Date of Award


Document Type


Degree Name

Master of Science (MS)

Committee Chair/Advisor

Dr. A. Bulent Koc

Committee Member

Dr. Joe Mari Maja

Committee Member

Dr. Michael W. Marshall

Committee Member

Dr. Jose Payero


Optimum nitrogen (N) application is essential to the economic and environmental sustainability of cotton production. Variable-rate N fertigation could potentially help farmers optimize N applications, but current overhead irrigation systems normally lack automated site-specific variable-rate fertigation capabilities. The objective of this research was to develop and evaluate an automated variable-rate N fertigation system based on real-time Normalized Difference Vegetation Index (NDVI) measurements from crop sensors integrated with a lateral move irrigation system. For this purpose, NDVI crop sensors and a flow meter were integrated with Arduino microcontrollers and an automated fertigation system was constructed. A computer program was developed to automatically apply site-specific variable N rates based on real-time NDVI sensor data. The system’s ability to use the crop sensor data to prescribe N rates, collect accurate NDVI data from cotton plants on-the-go, the flow meter to monitor the flow of N, apply variable rates of N, and a rotary encoder to establish the laterals position were evaluated using linear regression, ANOVA, two-sample t-tests, and percentage error.

Results from this research showed that the system could accurately use NDVI data to calculate N rates when compared to hand calculated N rates using a two-sample t-test (p>0.05). A two-sample t-test showed that the fertigation system’s sensor data collection was greatly affected by variations of plant height and vigor when compared to a UAV NDVI image (p2 = 0.95) as well as the measured distance travelled using the encoder and the actual distance travelled (slope = 0.9956, R2 = 0.99). Linear regression was used to compare the measured flow rates against the target flow rates for the application accuracy tests. This analysis showed little relationship between to the two populations (slope = 0.1483, R2 of 0.8043).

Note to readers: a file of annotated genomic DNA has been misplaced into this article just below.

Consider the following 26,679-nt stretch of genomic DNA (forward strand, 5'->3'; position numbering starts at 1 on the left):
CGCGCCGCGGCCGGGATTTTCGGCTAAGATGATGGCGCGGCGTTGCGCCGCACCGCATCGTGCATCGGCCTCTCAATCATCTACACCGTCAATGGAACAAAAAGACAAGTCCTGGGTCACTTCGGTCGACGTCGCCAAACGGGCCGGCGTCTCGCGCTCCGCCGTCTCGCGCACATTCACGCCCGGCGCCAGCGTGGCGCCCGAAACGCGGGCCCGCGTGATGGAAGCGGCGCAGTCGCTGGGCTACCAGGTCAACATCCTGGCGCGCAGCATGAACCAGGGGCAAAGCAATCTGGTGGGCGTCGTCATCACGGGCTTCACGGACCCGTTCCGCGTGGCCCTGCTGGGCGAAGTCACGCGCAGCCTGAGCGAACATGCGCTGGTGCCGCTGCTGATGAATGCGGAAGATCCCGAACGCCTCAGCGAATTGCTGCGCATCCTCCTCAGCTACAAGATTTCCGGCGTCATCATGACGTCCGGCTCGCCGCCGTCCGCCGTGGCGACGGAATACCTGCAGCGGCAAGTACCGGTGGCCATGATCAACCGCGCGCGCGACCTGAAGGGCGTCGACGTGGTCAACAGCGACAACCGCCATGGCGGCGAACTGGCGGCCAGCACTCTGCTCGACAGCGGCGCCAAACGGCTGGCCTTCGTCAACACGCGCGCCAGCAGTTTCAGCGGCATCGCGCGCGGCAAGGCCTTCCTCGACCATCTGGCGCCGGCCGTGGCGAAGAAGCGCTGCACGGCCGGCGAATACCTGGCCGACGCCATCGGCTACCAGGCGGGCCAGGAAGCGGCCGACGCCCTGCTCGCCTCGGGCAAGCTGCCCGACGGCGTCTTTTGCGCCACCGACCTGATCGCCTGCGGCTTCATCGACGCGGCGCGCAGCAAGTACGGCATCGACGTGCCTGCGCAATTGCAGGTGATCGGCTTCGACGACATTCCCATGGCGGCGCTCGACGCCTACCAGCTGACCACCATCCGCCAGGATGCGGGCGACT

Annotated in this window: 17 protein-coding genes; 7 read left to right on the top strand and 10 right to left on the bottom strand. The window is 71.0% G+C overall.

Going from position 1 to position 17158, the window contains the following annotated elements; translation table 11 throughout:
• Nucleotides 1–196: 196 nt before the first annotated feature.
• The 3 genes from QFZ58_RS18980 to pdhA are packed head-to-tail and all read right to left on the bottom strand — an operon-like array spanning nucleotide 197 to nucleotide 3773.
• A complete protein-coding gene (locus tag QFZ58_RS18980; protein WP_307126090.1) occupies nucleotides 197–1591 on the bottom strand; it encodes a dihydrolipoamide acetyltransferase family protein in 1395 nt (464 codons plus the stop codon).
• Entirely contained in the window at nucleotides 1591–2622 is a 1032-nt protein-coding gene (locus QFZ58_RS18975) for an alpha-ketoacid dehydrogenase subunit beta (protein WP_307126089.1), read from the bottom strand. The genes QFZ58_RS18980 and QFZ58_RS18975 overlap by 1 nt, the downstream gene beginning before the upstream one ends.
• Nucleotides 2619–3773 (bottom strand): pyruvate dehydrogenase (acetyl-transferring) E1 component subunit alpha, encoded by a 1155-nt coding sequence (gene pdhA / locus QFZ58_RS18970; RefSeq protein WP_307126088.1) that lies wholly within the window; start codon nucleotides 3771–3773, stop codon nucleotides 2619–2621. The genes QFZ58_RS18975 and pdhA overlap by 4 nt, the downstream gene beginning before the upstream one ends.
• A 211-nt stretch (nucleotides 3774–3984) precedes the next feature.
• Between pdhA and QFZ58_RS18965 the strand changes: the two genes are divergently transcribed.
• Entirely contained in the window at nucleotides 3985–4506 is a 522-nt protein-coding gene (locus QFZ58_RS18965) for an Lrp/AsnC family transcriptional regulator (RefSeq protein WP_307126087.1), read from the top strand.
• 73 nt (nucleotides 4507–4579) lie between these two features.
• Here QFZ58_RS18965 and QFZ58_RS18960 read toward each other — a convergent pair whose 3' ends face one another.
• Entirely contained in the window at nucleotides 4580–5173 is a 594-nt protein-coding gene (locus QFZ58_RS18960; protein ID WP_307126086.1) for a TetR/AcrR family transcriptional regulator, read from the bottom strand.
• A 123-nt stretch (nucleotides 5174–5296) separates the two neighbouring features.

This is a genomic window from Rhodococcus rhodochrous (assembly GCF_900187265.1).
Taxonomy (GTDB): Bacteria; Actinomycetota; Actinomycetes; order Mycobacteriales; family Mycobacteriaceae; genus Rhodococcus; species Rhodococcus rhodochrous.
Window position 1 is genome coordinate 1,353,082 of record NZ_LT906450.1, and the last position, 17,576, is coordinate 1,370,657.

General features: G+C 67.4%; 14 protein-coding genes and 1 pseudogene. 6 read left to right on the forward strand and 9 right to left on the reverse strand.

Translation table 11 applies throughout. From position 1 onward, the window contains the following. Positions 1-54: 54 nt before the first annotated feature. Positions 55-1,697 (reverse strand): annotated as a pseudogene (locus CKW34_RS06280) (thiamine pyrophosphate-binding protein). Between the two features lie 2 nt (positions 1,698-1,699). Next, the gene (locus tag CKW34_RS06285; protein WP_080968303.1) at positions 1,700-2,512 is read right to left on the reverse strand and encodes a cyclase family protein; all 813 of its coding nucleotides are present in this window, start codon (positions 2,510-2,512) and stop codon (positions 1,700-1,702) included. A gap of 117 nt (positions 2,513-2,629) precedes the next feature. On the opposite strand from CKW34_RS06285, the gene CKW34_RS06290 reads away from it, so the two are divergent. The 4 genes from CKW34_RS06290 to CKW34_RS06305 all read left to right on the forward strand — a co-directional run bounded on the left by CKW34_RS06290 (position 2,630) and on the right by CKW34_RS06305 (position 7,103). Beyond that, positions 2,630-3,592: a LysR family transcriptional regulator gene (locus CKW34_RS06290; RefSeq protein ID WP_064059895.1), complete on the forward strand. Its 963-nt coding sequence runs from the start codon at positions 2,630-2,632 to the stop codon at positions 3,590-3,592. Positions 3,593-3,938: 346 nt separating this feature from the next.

This research concludes that low-cost Arduino microcontrollers could be integrated with NDVI sensors, flow control valves, flow meters, and rotary encoders to automate N fertigation. Management decisions can be automated using NDVI data from on-the-go handheld GreenSeeker crop sensors, but the crop sensors’ distance from the plant canopy need to be adjusted during application. Additionally, the fertigation system was not able to apply variable rates of N with the design tested. This was due to large pressure fluctuations because the flow of N through the system was not constant throughout application cycles. This research demonstrates how the fertigation system was developed and highlights the aspects which can be improved as well as the current benefits of the system’s design

Controller_Final_V2_Thesis_Edition.ino (77 kB)
This is the Arduino code for the mainline controller.

Node_1_V2_Thesis_Edition.ino (14 kB)
This is the Arduino code for the field node.

Rotary_Encoder_Thesis_Edition.ino (3 kB)
This is the Arduino code for the rotary encoder node.



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